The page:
Screening, Qualifying and Turning Down Potential Tenants

2 min read
Kevin Perk

Kevin Perk is a full-time buy and hold and fix and flip real estate investor with over 15 years of experience. He and his wife Terron operate Kevron Properties, LLC, a boutique real estate investing company in Memphis, Tenn.

Kevin was a past president and is a current board member of the Memphis Investors Group. He’s also a blogger and writer who has authored hundreds of real estate investing articles on BiggerPockets and his own blog,, some of which have been featured on The Motley Fool and MONEY: Personal Finance News & Advice.

Kevin is also host of the SmarterLandlording podcast.

Originally from the Washington D.C. area, Kevin moved to Memphis to attend graduate school at The University of Memphis. After receiving his master’s degree in City and Regional Planning, Kevin climbed the planning career ladder to eventually become planning director of a county in the Memphis metro area. He “retired” from planning in 2003 to pursue real estate investing full-time.

Since “retiring,” Kevin’s main real estate investment strategy has been to buy and hold, otherwise known as landlording. Generally working in historic Midtown Memphis, Kevin is also known to fix and flip grand, historic homes when the right opportunity presents itself. He and his wife Terron (who is the principal broker at Perk Realty) have participated in dozens of real estate transactions in the Memphis metro area.

Kevin has the heart of a teacher and believes in helping others through education. An instructor of college-level geography for over 25 years, Kevin also regularly participates in seminars and panel discussions at such forums as the Memphis Investor’s Group and the Single-Family Rental Summit.

In addition, Kevin has been interviewed in publications such as the Memphis Commercial Appeal, the Memphis Daily News, and the Foreclosure News Report.

Kevin earned a master’s in City and Regional Planning from The University of Memphis.

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Screening and qualifying applicants for your rental properties are two of the most important things a landlord can do.

Many of the problems that landlords complain about, such as nonpayment of rent, excessive damage to a property, etc, can often be remedied by not letting potentially bad tenants in your property in the first place. Your screening and qualifying process should involve checks on a potential tenant’s income, job history, credit history, criminal history, etc.

When a potential tenant has applied to rent one of your rental units, you have a legal obligation not to be discriminatory in your qualifying of that application. Usually if the applicant is accepted as a tenant, there is no problem, but what about the applicants that get turned down? These applicants are your potential problems and are the ones that have to be handled a bit more carefully.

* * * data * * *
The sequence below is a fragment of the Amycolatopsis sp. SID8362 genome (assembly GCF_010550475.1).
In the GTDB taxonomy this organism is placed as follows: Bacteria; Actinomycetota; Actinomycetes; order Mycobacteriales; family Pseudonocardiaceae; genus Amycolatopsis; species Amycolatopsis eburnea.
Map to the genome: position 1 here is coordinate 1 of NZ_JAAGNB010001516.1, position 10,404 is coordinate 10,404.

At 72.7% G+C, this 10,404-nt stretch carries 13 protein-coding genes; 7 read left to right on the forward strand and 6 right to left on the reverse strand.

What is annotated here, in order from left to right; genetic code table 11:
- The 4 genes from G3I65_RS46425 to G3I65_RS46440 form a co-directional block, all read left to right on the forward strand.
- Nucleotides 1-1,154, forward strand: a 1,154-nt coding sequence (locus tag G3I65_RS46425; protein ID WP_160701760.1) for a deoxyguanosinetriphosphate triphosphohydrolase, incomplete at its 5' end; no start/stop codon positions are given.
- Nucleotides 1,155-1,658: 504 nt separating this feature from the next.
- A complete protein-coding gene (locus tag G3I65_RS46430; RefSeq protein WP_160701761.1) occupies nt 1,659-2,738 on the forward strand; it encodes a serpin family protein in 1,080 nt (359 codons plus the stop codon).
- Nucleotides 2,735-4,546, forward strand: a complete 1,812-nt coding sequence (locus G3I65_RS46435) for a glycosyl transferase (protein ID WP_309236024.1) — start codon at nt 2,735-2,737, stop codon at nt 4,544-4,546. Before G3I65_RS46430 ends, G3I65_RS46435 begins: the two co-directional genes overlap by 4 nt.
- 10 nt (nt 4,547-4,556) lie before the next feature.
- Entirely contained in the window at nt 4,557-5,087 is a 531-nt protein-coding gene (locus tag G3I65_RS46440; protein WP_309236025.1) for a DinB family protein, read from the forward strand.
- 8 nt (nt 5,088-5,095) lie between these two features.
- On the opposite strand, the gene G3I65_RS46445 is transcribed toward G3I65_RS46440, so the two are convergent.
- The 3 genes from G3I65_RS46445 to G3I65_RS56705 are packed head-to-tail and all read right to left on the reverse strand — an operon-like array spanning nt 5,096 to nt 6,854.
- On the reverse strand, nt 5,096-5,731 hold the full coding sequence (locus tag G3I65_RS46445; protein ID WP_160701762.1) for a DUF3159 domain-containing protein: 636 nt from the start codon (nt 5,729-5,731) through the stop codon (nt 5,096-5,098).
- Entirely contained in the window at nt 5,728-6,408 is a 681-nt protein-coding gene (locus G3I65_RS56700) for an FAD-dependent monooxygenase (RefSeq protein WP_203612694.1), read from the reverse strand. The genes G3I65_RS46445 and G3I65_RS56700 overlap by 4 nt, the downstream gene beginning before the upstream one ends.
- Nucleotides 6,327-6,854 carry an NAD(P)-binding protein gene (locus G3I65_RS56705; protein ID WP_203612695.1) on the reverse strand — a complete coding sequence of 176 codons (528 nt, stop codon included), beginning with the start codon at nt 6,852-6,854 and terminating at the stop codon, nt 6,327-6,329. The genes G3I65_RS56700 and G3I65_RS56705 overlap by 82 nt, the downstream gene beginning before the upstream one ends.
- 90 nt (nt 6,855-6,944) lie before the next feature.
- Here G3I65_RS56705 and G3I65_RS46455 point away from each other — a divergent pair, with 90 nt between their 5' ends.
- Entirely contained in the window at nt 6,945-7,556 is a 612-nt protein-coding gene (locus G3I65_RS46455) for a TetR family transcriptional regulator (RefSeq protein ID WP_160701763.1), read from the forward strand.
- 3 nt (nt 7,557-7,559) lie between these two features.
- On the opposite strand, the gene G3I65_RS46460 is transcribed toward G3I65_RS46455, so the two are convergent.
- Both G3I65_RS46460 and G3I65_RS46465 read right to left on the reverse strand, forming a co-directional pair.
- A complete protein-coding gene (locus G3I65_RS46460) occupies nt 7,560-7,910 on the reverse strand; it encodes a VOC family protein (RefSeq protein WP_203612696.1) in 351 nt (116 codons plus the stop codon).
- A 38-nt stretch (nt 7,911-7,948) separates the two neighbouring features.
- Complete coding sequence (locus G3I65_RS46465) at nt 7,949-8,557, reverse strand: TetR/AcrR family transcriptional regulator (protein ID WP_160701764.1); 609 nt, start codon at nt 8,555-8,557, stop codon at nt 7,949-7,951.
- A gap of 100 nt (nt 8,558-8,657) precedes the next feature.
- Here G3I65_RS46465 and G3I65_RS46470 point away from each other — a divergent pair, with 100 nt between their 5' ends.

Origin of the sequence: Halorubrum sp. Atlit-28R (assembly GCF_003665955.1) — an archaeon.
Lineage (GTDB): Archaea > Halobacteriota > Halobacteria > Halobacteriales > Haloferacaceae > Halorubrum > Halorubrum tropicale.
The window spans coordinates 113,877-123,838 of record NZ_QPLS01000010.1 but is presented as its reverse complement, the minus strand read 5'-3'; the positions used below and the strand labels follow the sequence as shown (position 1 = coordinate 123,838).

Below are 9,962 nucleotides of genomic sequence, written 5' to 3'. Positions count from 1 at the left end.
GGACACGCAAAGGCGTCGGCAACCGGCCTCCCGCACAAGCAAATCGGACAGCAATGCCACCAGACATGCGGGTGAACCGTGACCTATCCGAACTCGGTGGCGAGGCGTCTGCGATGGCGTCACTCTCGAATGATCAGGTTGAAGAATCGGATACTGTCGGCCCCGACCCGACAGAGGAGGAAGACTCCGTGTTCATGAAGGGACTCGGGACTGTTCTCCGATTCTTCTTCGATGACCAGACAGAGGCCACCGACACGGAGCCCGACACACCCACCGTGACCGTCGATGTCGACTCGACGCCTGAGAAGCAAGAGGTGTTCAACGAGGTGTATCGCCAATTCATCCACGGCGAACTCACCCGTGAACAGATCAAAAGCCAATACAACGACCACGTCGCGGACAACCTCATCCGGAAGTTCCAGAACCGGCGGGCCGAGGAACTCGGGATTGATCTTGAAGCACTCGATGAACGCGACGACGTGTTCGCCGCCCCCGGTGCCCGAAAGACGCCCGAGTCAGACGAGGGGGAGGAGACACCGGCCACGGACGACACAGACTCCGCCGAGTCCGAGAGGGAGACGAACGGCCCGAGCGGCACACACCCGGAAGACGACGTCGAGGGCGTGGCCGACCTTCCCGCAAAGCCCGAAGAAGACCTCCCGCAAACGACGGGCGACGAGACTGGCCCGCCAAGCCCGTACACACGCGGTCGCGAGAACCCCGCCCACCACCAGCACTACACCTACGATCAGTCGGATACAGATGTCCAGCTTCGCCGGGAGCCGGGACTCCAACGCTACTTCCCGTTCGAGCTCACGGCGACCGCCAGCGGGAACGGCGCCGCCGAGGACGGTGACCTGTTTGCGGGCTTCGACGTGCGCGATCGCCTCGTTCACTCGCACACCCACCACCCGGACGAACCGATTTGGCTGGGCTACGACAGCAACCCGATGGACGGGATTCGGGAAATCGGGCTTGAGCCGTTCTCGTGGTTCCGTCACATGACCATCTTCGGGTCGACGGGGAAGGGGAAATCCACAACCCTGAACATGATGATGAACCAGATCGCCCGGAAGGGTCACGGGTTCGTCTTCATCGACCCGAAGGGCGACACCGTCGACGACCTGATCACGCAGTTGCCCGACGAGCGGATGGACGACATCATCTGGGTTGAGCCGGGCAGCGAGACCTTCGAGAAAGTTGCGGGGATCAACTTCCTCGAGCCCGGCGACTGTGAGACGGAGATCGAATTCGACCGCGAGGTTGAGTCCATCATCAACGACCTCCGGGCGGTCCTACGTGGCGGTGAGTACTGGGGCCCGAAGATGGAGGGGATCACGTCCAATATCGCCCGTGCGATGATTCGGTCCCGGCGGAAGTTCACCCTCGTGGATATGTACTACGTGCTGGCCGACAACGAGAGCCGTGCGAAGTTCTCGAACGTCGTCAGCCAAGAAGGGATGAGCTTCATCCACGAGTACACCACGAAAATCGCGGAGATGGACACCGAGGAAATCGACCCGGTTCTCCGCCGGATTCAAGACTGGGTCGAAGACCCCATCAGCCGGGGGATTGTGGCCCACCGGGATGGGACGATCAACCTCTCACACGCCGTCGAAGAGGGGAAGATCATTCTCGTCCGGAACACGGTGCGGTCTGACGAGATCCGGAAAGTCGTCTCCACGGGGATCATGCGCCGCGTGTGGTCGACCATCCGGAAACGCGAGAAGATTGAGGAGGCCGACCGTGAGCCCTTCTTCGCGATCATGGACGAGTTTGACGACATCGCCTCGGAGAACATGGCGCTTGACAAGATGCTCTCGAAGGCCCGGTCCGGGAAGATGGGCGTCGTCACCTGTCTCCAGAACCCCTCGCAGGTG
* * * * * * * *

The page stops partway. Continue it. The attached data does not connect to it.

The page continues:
Let’s look at the process every landlord should have in place to protect themselves when reviewing and qualifying tenant applications.

Develop Rental Qualifying Criteria

The first step in qualifying tenant applicants is to develop a set of tenant qualifying criteria.

Related: Are You Still Struggling to find Great Tenants? Struggle No More!

These criteria can include items such as minimum credit score, minimum income, eviction history, criminal history, smoking, pets, etc. Your local market conditions and preferences will determine what your criteria should be. Be aware however that your criteria cannot include anything related to the seven federally protected classes which are race, gender, familial status, age, color, national origin and religion.

Whatever tenant screening criteria you select, write them down and place them in a file. You may need them later on if you ever get accused of being discriminatory in your application and qualifying procedures.

Evaluate Every Applicant Using Your Qualifying Criteria

Does the applicant meet your minimum credit score?

Do they have enough income to afford the rent? Have they ever been evicted or filed bankruptcy? Do they have a criminal past? Do they have a pet? Were they rude to you?

Develop a checklist to rank applicants against your criteria. Use that same checklist for every applicant and keep them on file.

What To Do With Those You Deny

If you choose to deny an applicant, it is best if you communicate with them why they were denied.

This communication can be verbal at first, but you should follow up with something written. For example, if they were denied due to poor credit history, write them a letter explaining such and directing them to the appropriate credit reporting agencies.

Send this letter to the address listed on the application you received and keep a copy in your records. You might be amazed at how many of these letters are returned as undeliverable (Yes, people lie on applications). If a denial letter is returned to you for some reason, keep that as a record as well.

Related: Tenant Screening: The Ultimate Guide


In sum screening, qualifying tenants and then denying a person housing can be a tricky business, especially if someone feels they were discriminated against.

To protect yourself, use the simple procedures outlined above. Use the same procedure with every applicant and document, document, document everything. That one piece of paper in your file could mean the difference between a clear record and a $20,000 fine.